If you have traveled around, you know for a fact water tastes different from country to country and even city to city sometimes. So the end product that Coca-Cola releases in some countries will absolutely taste differently.
5. Kit Kat Bars Taste Different Around the World
Every country has their own candy and treats but there are a handful of candies that transcend borders and are enjoyed the world over. One of the most popular has to be Kit Kat, which can be found all around the world in about 100 countries. That said, it’s not going to taste the same all around the world because, despite the name and familiar package, it’s not even made by the same company everywhere.
Kit Kat is huge in Japan, so much so that people in Japan actually think it’s a Japanese product, though it comes from the UK originally. In Britain, Kit Kat is a Nestle product but in America it’s made by Hershey. The US version has far more sugar while the UK version has a higher cocoa and fat content. In taste tests, most people agree the UK Kit Kat is far better. In Japan, it comes in dozens of varieties.
4. McDonald’s Fries Changed Four Times in 30 Years
One of the most popular items on the McDonald’s menu is the french fries which a lot of people seem to feel are the best among the fast food competition. But if you’re old enough, you may be wistful for an even more delicious fry that McDonald’s used to sell because they really were different once upon a time. In fact, they’ve changed a number of times over the years.
For a very long time, McDonald’s fries were cooked in beef tallow which imparted a lot of flavor and made them hugely popular. But it was also big on saturated fat and cholesterol. Over the years, campaigns against unhealthy eating took their toll and McDonald’s finally relented. Vegetable oil replaced the beef tallow in 1990. People were largely unimpressed and stock prices dropped.
McDonald’s tried to add beef flavor to the fries to compensate, but that led to lawsuits from vegetarians and Hindus who didn’t know they were eating beef.
By 2002 the oil changed again because the vegetable oil’s trans fats became a concern. In 2007 another oil change happened. So that’s four different oils in 30 years, each one altering the overall french fry flavor.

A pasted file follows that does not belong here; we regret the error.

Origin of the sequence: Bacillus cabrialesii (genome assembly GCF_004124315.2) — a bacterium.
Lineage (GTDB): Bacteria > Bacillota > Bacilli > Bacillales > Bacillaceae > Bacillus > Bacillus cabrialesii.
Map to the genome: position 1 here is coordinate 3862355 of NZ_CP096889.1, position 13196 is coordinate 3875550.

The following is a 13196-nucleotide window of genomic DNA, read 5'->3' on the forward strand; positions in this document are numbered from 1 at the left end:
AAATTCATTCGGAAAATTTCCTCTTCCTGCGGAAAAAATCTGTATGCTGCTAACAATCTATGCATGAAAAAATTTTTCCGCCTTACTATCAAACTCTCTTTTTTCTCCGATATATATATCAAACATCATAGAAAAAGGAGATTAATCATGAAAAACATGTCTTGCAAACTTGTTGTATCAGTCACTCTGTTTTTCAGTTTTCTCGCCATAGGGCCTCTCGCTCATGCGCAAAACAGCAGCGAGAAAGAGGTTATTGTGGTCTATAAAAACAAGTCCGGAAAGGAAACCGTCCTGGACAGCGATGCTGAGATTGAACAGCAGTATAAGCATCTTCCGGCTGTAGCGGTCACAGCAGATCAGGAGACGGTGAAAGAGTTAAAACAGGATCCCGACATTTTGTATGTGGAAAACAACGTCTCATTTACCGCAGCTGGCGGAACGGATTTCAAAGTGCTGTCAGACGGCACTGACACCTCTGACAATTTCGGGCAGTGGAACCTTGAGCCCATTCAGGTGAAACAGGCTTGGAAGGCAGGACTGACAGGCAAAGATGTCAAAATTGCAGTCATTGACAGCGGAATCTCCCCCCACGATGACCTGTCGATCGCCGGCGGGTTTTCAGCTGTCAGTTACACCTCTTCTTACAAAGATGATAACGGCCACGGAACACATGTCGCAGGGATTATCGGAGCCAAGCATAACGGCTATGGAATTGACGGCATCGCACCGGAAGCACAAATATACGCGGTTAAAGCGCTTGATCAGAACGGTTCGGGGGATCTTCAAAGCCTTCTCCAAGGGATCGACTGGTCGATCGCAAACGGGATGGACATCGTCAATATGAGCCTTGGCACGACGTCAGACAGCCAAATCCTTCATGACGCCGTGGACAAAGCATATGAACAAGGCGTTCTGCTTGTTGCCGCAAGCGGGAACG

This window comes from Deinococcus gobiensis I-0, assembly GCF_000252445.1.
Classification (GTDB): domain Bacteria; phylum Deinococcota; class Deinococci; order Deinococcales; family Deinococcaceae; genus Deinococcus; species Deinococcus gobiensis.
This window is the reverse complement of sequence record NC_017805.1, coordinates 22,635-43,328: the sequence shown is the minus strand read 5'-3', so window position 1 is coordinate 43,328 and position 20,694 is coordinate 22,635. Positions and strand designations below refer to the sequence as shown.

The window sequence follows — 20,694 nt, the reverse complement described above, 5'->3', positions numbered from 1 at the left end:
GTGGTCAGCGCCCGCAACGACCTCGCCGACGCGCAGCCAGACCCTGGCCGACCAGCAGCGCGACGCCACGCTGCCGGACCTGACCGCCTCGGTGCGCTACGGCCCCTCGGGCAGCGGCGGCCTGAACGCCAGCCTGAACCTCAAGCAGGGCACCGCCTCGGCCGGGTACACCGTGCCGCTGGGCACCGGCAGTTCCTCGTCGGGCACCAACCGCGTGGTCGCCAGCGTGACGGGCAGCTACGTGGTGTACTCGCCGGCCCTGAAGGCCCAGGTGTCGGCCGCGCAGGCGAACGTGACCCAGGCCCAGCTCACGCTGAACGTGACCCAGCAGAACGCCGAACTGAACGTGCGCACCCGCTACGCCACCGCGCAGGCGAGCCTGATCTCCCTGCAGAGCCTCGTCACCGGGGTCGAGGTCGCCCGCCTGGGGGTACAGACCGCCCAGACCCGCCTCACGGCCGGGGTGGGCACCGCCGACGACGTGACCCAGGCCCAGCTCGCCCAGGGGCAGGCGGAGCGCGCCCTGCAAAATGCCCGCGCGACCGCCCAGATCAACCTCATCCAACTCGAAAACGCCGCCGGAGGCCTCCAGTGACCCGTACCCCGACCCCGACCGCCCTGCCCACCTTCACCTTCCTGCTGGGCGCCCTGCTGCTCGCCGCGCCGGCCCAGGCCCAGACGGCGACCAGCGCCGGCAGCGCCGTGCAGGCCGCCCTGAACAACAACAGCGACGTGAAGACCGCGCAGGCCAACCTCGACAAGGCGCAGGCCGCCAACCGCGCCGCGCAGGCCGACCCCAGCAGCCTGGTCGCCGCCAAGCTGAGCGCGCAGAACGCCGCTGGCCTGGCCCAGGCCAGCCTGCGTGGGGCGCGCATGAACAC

3. Tomatoes Have Lost Their Flavor Because We Bred Them That Way
Try to imagine a world without tomatoes. All those delicious sauces we’d be missing out on from ketchup to pizza to marinara. It’s harrowing. But even more harrowing is the fact that tomatoes are legitimately becoming less tasty. If you’ve ever picked up a tomato at the store to slice up for a burger or a salad and thought it was bland and tasteless, it wasn’t just an unlucky pick. We’re doing it on purpose.
Scientists sought to answer why tomatoes don’t taste as good and compared hundreds of varieties around the world. They determined that there are 13 compounds which chiefly contribute to the taste of a tomato and as we seek to breed bigger tomatoes that are more resistant to pests and bad weather, we’re sacrificing those compounds.
Less popular or artisanal varieties of tomatoes still pack a flavor punch because these ones have not been bred to death, as it were. But the most popular tomatoes only became the most popular because we stripped away everything we liked about them in the first place.
You can still find a tasty tomato now and then, but you’re not wrong if you think they used to taste better. You’re also not wrong if you think they’re going to keep getting worse.
2. Apples Used to be Tastier and Crisper
Apples are one of the most popular fruits in the world. America alone grows 2,500 different varieties and there are over 7,500 in the world. And if you’re feeling like apples these days just aren’t as good as they once were, you’re not wrong. The humble apple is being bred into the ground.
Climate change has been contributing to a decline in flavor and crispness from apples which have a harder time adapting to environmental changes and are losing natural levels of malic acid as a result. Apples that are less sweet, less crisp and even mealy are the result. There are also diseases killing off a lot of apple varieties, leaving us with fewer to enjoy overall. And that’s not the only issue.
The Red Delicious apple is a standout in the world of, well, bad apples. The name is generally half accurate. Red? Check. Delicious? Not always. This is because the fruit has literally been bred, just like those tomatoes, towards looking better than it tastes. Growers have consistently tried to perfect that brilliant red color, eliminating any variations that lead to green or yellow, but sacrificing the deliciousness as a result. Nowadays Red Delicious are extremely unpopular in North America because they just don’t taste good anymore.
1. Airplane Food Tastes Bad Because of Where You’re Eating, Not What You’re Eating
Airplane food has been mocked for being tasteless, textureless and gross for years. And while it’s not always that bad, there’s definitely something weird about it sometimes and you’re not wrong for thinking so. There’s actual science behind why food just isn’t as good on an airplane.
First, the basics. Airplane cabins are dry. Literally desert dry. Cabin pressure and this lack of humidity play havoc with your taste buds, dulling them terribly. You lose as much as 30% of your ability to taste salty and sweet at altitude. Your mucous membranes also swell, affecting your sense of smell which also dulls flavor.
Surprisingly, there’s also a little more going on. Even the sound on a plane makes the food taste worse. The sound of airplane engines become a distraction to your already taxed senses and make it even harder to perceive any decent flavor from the food.